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telling people

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telling people

hi everyone

I have been diagnosed with cervical cancer 4 weeks ago. I see the Consultant tomorrow to know at what stage I am. He is a surgeon so that tells me something. But the thing i didnt expect was how difficult it is to tell people. Friends I have known for years didnt react how I thought they would. Either they get tearful or wont make eye contact. Dont get me wrong most have been great. It just feels so dramatic saying I have cancer. Is there any other way of saying it! I had to say it to myself out loud for a while before it didnt sound strange. Lots of emotional stuff whether its sad or happy I tend to burst into tears. Now I dont want to tell people cos I dont think I can cope with their reaction and then I feel guilty. God this sounds so unlike me. I seem to have got lost somewhere


Hi Jacquie,

Welcome to Jo's.... To answer your question, I don't think there is a right or wrong way to tell friends and family that you have Cancer, I was lucky, I only had to tell my Mum!!! :lol: :lol: :lol:

I also had people react differently, my so called best friend, hasn't been near me, stupid cow thinks it's contageous!! Everyone else has either been scared to mention the "BIG C" word or have been telling me about someone they knew, who had it and died.

You will soon find your true friends... Your family will treat you very carefully for a short while, that soon wears off!!!

I will be thinking of you tomorrow... let us know how you get on.

take care,
Caroline xxx


Dear Jacquie, firstly i,m so sorry to hear your news! please dont ever feel guilty or worry about anyone elses feelings youve got enough on your plate without worring about anyone else at the moment.Finding out you have cancer is an emotional rollercoaster so your bound to have all sorts different emotions but dont fight them. if you feel like crying, shouting, then just do it. theres plenty of people on here who have been through the same thing your going through were here to help in any way we can. i had cervical cancer 10 years ago now when i was 27, thought my life was over had a radical hysterectomy and touch wood! my smears have been clear ever since so there is always hope.if you need to talk then you now where i am take care love karen ps. let us no how you go on xxxx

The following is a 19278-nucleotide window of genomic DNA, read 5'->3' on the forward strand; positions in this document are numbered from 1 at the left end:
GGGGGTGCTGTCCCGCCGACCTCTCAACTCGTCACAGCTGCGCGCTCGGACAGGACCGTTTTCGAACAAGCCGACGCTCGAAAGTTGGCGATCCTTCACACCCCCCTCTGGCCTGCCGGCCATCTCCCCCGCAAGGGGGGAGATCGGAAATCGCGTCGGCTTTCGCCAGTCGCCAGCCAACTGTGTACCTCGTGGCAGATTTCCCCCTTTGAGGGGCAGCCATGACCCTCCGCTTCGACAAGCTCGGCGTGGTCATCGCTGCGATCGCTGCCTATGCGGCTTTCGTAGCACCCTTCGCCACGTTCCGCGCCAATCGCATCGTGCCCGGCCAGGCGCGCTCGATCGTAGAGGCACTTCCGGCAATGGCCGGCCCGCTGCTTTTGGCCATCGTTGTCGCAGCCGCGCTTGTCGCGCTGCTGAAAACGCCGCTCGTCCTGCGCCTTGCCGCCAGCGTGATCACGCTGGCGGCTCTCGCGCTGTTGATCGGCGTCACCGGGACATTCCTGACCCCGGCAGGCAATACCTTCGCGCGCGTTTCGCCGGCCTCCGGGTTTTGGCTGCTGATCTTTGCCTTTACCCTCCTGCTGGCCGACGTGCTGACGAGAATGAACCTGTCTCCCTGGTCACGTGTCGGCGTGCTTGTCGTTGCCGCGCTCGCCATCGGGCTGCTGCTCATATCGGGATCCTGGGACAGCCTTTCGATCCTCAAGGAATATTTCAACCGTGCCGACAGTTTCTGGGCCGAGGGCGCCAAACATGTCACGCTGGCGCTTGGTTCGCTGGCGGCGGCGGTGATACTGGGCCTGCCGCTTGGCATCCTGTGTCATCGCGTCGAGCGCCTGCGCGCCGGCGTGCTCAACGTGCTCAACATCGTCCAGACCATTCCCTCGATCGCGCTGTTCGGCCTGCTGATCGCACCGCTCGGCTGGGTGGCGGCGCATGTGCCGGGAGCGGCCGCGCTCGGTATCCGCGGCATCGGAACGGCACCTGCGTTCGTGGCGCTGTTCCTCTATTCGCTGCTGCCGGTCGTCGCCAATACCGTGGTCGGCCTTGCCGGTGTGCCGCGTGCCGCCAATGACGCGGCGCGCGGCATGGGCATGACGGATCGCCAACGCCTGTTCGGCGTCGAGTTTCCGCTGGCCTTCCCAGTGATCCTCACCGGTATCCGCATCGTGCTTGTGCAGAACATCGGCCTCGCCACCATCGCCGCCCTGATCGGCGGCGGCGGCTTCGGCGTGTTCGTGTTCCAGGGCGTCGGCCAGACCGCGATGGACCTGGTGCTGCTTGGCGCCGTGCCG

Hi Jacqui
Can you get someone else to tell them for you? a Friend or partner?
I know it is hard. You can sometimes see the fear in other people's eyes. I think after a shock like a cancer diagnosis you become very aware. So many people are surviving cancer now though,

I told everyone when I was diagnosed. I think it was because I could not believe it myself. Most people were amazing but some I have never heard from again!!! However a friend of mine has told only a select few. I can see understand why she did this as people do treat you differently. It can be amusing. I have been offered help with bags and to help me out of the chair this was before my op!

This is your time to take of yourself so try not to worry about what other people think.

All the best with your treatment.



sam w

Hi Jaquie,
So sorry about your news, but it's great that you have found jo's.
I was diagnosed a month ago and I have found it really quite difficult to tell people. Whenever I go to say "i've got cancer" (still can't believe that I have) I want to (an sometimes do) burst into tears. It's such an emotional roller coaster isn't it?